The Mars Volta/Saul Williams/Rye Coalition - live in Seattle (Cover Artwork)

The Mars Volta / Saul Williams / Rye Coalition

live in Seattle (2003)

live show

First off, let me say I've been waiting for this show for a long time and it was very worth the wait. We arrived at the Showbox in Seattle to find out the show was very sold out. There was a large crowd standing outside apparently trying to get in. We made our way through the crowd and settled near the front.

The Rye Coalition was up first. They started about 30 minutes early which was nice. Usually shows start late if anything. I had never heard the Rye Coalition before and I really enjoyed them. Musically they almost reminded me of Rocket From the Crypt with their style of guitar riffs. The singer had a really rough voice that was almost like Hot Water Music's Chuck Ragan's but not quite that extreme. They played for about 30 minutes and the crowd liked it. I think a lot of people hadn't heard them before that night so that was probably good for the band.

Saul Williams came on next. I thought it unusual at first to have a slam poet come on and recite poetry between two rock bands but it worked very well. He was a very political poet with a lot of strong messages that re-occured throughout his pieces. The president, music, war and religion were just a few. He was also really funny between poems and kept the crowd's attention really well. It turns out he was on the tour to promote his book which they are promoting like an album. It is called "Said the Shotgun to the Head". Check out his site - here. It was interesting to have a poet at a rock concert and I think most of the people at a Mars Volta show are intelligent enough to appreciate what this guy had to say.

Finally, The Mars Volta took the stage. The moment we had all been waiting for. After a minute or so of ambient noise, the guitar part of Son Et Lumiere started up. The blood started flowing through my veins as my fists were thrown into the air to strike with every note. The crowd went absolutely nuts when the song changed to Inertiatic EP. I noticed Cedric was a little less crazy at the microphone then during his days with at the drive-in (who i was lucky enough to see before they broke up at the same venue). I didn't think the Mars Volta would sound as good live as on the album since the music is so complex. I was pleasantly surprised. The only dissapointing thing was the lack of backup vocals that i was used on a few of the songs.

Roulette Dares was insane! Again, the crowd went nuts. I could spot a bunch of little Cedric-Wanna-Bes with their afros twitching around in the crowd trying to do their best impersonation. It was quite comical. I figured they would shorten some of the songs up during the jam parts, but everything was left just like on the album. Some of the jam parts were even extended allowing longer guitar and bass solos. Drunkship of Lanterns was up next. The intro was a little different live, but recognizable. I was bummed there was no siren though. As soon as the drum roll came in we were hit like a brick wall of sound. Cedric played with the mic stand a lot during the whole set. Often he would hold it from the bottom and raise it to the ceiling - sometimes even hitting the mic on the ceiling. He even threw the mic stand so that it did a full 360 in the air and it almost hit him on the head. The people around me were getting on my nerves (as usual) and at this point i was paying more attention to the people than to the band. I decided to move back quite a back so I could see the band better. It worked. To all of you tall kids, you should learn to be a little conciderate. And those of you with dreadlocks. There's nothing sicker than getting a mouthful of that crap when standing behind you.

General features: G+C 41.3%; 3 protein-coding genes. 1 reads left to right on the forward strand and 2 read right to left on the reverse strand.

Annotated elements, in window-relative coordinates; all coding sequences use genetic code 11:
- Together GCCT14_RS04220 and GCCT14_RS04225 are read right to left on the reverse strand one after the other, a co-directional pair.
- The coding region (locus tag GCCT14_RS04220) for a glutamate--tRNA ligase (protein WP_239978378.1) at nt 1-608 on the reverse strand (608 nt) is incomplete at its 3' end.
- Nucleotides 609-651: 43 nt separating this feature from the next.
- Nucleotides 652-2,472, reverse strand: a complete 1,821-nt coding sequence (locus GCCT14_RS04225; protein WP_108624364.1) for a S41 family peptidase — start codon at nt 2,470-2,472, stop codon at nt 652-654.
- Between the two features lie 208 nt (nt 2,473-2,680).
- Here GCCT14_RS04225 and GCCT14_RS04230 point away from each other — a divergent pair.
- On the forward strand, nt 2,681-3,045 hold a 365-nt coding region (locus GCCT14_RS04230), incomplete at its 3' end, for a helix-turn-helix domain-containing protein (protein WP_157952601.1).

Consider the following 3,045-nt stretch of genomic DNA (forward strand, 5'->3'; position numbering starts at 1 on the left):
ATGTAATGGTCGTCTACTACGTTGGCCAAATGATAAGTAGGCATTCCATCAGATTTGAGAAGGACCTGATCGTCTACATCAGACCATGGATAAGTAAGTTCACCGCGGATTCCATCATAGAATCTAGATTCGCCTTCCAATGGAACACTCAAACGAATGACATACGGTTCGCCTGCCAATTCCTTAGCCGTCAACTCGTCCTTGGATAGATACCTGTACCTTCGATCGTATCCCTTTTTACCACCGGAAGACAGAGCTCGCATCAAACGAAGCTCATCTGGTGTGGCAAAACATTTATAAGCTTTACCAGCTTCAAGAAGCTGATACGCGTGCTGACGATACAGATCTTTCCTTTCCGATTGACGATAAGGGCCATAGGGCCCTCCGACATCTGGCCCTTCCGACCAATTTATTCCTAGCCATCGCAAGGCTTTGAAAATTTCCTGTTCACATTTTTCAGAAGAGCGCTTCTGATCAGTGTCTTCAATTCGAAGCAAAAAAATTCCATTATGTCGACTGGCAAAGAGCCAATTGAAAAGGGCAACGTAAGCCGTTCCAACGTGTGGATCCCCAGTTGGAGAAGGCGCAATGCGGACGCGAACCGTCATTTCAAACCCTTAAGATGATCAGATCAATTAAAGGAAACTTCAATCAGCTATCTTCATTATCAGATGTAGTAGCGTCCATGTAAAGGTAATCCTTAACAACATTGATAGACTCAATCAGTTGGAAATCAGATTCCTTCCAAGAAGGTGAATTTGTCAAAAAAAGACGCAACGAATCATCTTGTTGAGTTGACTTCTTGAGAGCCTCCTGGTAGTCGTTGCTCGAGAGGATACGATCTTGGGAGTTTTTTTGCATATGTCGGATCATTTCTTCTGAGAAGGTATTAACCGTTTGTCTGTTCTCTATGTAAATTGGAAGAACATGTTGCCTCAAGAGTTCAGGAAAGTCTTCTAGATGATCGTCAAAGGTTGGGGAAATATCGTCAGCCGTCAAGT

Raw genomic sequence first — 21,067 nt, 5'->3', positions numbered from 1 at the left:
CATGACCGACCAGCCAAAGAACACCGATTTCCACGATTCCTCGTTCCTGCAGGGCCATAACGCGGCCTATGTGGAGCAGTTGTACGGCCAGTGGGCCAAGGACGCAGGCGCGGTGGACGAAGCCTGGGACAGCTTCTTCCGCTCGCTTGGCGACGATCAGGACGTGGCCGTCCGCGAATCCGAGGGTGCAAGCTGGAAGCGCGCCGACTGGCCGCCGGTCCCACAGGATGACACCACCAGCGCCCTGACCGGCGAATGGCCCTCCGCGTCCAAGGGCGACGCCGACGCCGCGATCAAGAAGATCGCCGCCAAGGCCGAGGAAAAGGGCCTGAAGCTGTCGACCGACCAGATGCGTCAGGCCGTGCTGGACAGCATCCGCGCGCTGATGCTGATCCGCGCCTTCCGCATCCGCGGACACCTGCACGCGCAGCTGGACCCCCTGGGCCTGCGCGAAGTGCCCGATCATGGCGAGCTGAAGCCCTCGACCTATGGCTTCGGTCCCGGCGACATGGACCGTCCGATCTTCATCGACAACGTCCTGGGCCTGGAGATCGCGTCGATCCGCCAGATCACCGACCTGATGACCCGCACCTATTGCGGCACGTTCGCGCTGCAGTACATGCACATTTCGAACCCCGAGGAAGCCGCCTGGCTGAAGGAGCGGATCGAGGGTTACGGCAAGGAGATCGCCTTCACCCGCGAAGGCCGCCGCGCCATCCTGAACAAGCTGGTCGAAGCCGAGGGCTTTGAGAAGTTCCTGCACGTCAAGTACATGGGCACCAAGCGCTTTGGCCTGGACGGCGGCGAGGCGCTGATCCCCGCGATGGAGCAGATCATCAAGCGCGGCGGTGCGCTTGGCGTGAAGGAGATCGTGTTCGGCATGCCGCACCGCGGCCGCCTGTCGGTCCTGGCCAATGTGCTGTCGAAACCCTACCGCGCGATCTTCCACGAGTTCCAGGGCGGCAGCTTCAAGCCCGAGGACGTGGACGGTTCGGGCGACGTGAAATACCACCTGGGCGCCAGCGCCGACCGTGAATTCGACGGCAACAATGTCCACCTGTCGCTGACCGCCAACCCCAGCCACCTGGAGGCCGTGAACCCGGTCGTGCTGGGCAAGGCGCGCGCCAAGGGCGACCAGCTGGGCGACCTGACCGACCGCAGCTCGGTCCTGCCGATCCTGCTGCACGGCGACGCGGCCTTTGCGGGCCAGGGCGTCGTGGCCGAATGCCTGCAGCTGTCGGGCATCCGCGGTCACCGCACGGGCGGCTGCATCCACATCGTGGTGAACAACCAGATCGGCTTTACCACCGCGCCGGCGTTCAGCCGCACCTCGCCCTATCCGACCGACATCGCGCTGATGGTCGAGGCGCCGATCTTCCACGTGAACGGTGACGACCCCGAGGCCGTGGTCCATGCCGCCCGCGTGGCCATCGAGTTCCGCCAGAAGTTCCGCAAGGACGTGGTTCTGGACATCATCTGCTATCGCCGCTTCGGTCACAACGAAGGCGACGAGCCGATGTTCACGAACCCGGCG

Eriatarka was up next. This song was great live. I like how it starts soft and then it starts to rock. One of the best things about this show was the sound - you could hear everything. It was perfect. I am thankful I brought earplugs though - it was really loud. Cicatriz ESP was next and they played all 12 minutes (or however long it is) complete with the spacey interlude. This Apparatus Must Be Unearthed followed. I was a little worried that the stuff Ikey was doing was gonna get covered up during the show, but it was fine. Televators and Take the Veil Cerpin Taxt were the best songs of the night. Cedric's voice was amazing during Televators. I am glad he has the oppurtunity to sing like that now with The Mars Volta - I had no idea he had such a voice. I almost want to describe it as beautiful. It was nice to cool down to this song. Take The Veil Cerpin Taxt is my favorite song on the album and it was even better live. The crowd was really liking it too. During the "solo" section in the middle of the song, the entire band but the bassist left the stage. He played an amazing solo that was probably around 5 minutes long. I didn't know you could do things on a bass like this guy could do... The band came back in. Omar's guitar playing at this point was really interesting. I also had no idea that he was THAT good before Mars Volta. Cedric seemed really into it after he came back. He proceeded to swing the mic and smash it into the ground many times (after hitting the crash cymbals with it earlier in the night). He tried howling into it again but it was broke so he tossed it into the audience. They finished the song out which completed the album and the concert. What a night.

That night proved that the Mars Volta is probably the most important band right now. Don't miss them when they come around again.